The dehumidifying function is commonly one of the first elements in the unit to stop working towards the end of the machine’s life. So if you’re suddenly hotter and clammier than you’d like, it could mean your AC’s days are numbered.

How Much??

Air conditioning already accounts for around 12% of US home energy expenditure. Keep an eye on your statements, though.

If you see sudden increases month on month, or the costs start running away from what you’re used to, it could mean your AC unit is becoming less and less efficient.

The AC pulls power in and uses it to cool and dehumidify the air. If it has to work harder to do that, it uses more power – and that could be reflected in a cost increase.

Replacing Versus Repairing The AC, Which is Better?

Whether you repair or replace your AC unit depends on the answers to a few key questions.

How much did you pay for the AC unit in the first place? How much will it cost to repair? How much would it cost to simply replace? And what price you put on the hassle of getting someone in to repair the unit?

Most of the answers to those questions depend on what type of unit you have in the first place. For portable and window AC units, the cost of replacement is likely to be low enough to outweigh the benefits of repairing the unit.

For mini-split and central air systems though, the higher initial cost means there’s a real debate to be had.

Repair

Pros

  • Potentially adds years of life to your AC unit

  • Defers the cost of a full replacement, so you can save up towards that cost

  • Many AC issues are not fatal, so they can be repaired relatively easily

Cons

  • Immediate cost of getting an engineer in

  • Hassle of arranging a time to get the work done

  • Living with a faulty AC unit until the work is completed

Replace

Pros

  • Biting the bullet and resetting the clock on the AC’s lifespan
  • Getting a modern unit often increases that lifespan anyway

  • New AC efficiency features, and “new product” buzz

Cons

  • Significant unexpected cash outlay

  • Longer period of work, meaning more inconvenience

How Can I Extend My Air Conditioner’s Lifespan?

If you want to keep your AC unit functioning as long as possible, there are some things you can do to help it along.

Regular Maintenance

Yes, it’s expensive, but the boost you get in years of service from the AC means regular maintenance every couple of years can pay for itself.

Change Your Filters

To maximize your AC’s functionality, change the filters every couple of months.

Clean Your Machine

You clean the toilet, the shower, the oven regularly, right? You do that to make sure they work at the top of their game. Cleaning the AC and keeping it free of debris helps it work more efficiently too.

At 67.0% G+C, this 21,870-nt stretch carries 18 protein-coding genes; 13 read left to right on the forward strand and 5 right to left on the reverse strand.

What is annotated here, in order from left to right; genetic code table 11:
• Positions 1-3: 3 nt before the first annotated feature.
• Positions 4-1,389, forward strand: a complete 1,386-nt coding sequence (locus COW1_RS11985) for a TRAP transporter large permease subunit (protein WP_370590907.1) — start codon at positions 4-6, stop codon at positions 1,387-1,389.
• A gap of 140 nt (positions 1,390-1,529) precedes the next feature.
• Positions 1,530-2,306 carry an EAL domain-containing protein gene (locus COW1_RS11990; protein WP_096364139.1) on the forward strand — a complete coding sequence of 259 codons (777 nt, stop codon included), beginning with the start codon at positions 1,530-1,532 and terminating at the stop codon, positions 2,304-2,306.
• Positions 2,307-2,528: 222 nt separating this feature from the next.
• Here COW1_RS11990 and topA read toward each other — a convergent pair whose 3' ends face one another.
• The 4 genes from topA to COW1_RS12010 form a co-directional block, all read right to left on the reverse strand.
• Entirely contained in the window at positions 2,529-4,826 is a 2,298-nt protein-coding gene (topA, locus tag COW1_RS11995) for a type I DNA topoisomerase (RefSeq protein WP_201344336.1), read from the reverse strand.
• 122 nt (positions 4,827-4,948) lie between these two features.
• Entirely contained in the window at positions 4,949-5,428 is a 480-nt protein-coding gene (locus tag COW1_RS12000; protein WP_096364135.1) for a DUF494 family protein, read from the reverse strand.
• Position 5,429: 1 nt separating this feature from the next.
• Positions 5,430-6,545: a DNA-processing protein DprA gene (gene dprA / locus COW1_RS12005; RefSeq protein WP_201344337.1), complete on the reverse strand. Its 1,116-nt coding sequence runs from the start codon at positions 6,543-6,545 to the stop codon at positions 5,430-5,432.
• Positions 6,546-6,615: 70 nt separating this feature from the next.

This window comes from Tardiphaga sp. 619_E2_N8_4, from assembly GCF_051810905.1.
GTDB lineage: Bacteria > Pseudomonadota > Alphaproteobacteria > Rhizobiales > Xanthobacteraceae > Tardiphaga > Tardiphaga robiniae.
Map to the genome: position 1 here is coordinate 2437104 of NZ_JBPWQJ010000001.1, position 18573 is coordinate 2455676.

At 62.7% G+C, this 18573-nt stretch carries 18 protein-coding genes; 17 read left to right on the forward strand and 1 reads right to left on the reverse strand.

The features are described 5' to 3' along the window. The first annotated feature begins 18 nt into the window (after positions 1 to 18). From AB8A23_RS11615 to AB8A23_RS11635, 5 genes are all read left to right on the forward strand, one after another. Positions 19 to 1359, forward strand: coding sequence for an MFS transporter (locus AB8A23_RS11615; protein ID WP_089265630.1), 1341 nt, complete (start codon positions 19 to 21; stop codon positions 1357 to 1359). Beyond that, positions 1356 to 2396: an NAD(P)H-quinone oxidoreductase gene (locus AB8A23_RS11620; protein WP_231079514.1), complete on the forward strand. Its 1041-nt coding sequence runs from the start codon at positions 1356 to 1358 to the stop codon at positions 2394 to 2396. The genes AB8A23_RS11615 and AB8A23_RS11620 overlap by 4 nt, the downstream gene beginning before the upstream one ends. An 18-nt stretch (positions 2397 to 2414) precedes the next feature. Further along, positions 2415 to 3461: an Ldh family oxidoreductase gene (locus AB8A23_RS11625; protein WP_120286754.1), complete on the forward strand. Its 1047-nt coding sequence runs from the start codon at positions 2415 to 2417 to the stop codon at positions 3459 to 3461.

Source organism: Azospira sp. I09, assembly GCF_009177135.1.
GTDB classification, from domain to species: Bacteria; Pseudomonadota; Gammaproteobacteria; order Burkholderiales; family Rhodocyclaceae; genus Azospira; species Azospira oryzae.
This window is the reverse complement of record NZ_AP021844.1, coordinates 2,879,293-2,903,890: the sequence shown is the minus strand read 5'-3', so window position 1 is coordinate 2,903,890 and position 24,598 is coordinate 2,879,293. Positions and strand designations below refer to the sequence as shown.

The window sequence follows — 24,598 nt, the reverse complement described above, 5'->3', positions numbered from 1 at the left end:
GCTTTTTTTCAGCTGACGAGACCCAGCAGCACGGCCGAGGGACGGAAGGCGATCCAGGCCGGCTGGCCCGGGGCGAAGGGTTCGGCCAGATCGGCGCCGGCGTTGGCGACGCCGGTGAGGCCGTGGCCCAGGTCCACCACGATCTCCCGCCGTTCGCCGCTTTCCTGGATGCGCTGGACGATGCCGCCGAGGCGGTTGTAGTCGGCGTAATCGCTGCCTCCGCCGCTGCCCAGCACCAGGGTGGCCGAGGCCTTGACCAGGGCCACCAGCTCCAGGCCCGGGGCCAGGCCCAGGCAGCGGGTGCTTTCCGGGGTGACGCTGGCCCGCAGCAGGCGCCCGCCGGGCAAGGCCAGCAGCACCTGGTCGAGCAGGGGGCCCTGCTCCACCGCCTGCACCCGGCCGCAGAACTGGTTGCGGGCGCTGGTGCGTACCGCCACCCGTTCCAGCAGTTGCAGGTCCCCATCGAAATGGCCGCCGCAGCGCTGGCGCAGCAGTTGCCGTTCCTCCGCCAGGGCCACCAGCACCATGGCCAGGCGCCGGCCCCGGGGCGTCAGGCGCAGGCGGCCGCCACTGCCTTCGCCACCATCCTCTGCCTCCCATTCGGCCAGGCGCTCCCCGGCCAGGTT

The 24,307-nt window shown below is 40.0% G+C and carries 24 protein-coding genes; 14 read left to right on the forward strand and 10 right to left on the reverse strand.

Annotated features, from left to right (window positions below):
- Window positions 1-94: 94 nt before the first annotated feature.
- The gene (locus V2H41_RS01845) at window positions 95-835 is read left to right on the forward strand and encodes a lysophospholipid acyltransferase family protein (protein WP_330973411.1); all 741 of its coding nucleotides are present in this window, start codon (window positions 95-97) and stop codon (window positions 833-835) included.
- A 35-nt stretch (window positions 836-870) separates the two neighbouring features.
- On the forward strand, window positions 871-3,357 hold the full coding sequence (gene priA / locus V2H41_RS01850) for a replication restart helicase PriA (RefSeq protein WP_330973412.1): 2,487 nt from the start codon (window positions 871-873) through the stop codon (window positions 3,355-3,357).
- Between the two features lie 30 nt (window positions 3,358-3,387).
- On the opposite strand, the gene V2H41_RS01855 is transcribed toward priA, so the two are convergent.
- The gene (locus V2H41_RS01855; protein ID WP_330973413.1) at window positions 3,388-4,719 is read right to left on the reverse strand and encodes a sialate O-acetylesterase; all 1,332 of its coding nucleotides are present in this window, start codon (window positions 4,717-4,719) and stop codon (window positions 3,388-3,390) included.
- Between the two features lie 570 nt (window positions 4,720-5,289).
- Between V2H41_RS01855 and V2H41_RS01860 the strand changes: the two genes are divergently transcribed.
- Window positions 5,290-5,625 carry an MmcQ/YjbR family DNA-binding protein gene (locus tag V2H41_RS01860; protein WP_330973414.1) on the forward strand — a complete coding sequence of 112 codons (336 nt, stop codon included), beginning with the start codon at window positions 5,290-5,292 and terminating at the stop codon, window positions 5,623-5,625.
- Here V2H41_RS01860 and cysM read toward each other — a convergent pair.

Check Your Ducting

The AC’s ducting is what pushes the conditioned air into your room to make your life better and less clammy. Check the ducting regularly – any holes, breakages, or leaks are going to impact your AC’s effectiveness and its lifespan.

Clear The Airways

If you swallowed half a cow, people would be lining up to perform the Heimlich Maneuver on you to clear your airways. Clear airways mean air can pass from place to place.

If air can’t pass from place to place, what you have is an AC unit choking to unnecessary death. Make sure you give it the occasional Heimlich Maneuver and keep the airways clear.

Conclusion 

AC units will typically last between 12-30 years in the US, depending on where you live, what kind of unit you have, how often and how hard you run them, and your maintenance and care regime.

It’s not usually worth repairing portable or window AC units, but proper repairs can add years to the lifespan of more expensive units.

People Also Ask

AC ownership and maintenance brings lots of additional questions with it. If you want to get the best out of your AC unit, whether it’s portable, central air, or anything in between, there are a few things it’s worth knowing.

Buying? Repairing? Replacing? Be aware of your AC needs.

Do Smaller ACs Last Longer?

No, they don’t. In fact, a smaller, portable AC unit will probably only give you around a quarter of the lifespan of a full central air system. That’s because smaller units tend to sell for much less money. That means they have to use cheaper parts, which are more prone to break and wear out.

Do Air Conditioners Wear Out Faster in Different Regions?

Yes, they do. The environments of some regions – more humid than most, like Florida, or more frigid than most, like Alaska - means the same units face different challenges in different regions, and so wear out differently. The longer you use a unit at more of its maximum output, the quicker it will wear out too.

Will Using My AC Less Make It Last Longer?

Yes, it will. But it will last longest if you use it less, and at a smaller fraction of its maximum capacity too. Running an AC for 20 hours at 60% will make it last longer than running it for 40 hours at 80% over the same period.

My name is Bob Wells and I am a retired HVAC tech from Washington state. I am currently retired and no longer do much with HVAC, however, I feel like I have a lot of knowledge in the subject and I wanted to create a website where I could talk about what I've learned and help upcoming HVAC techs. Find more info about me and HVAC Training 101.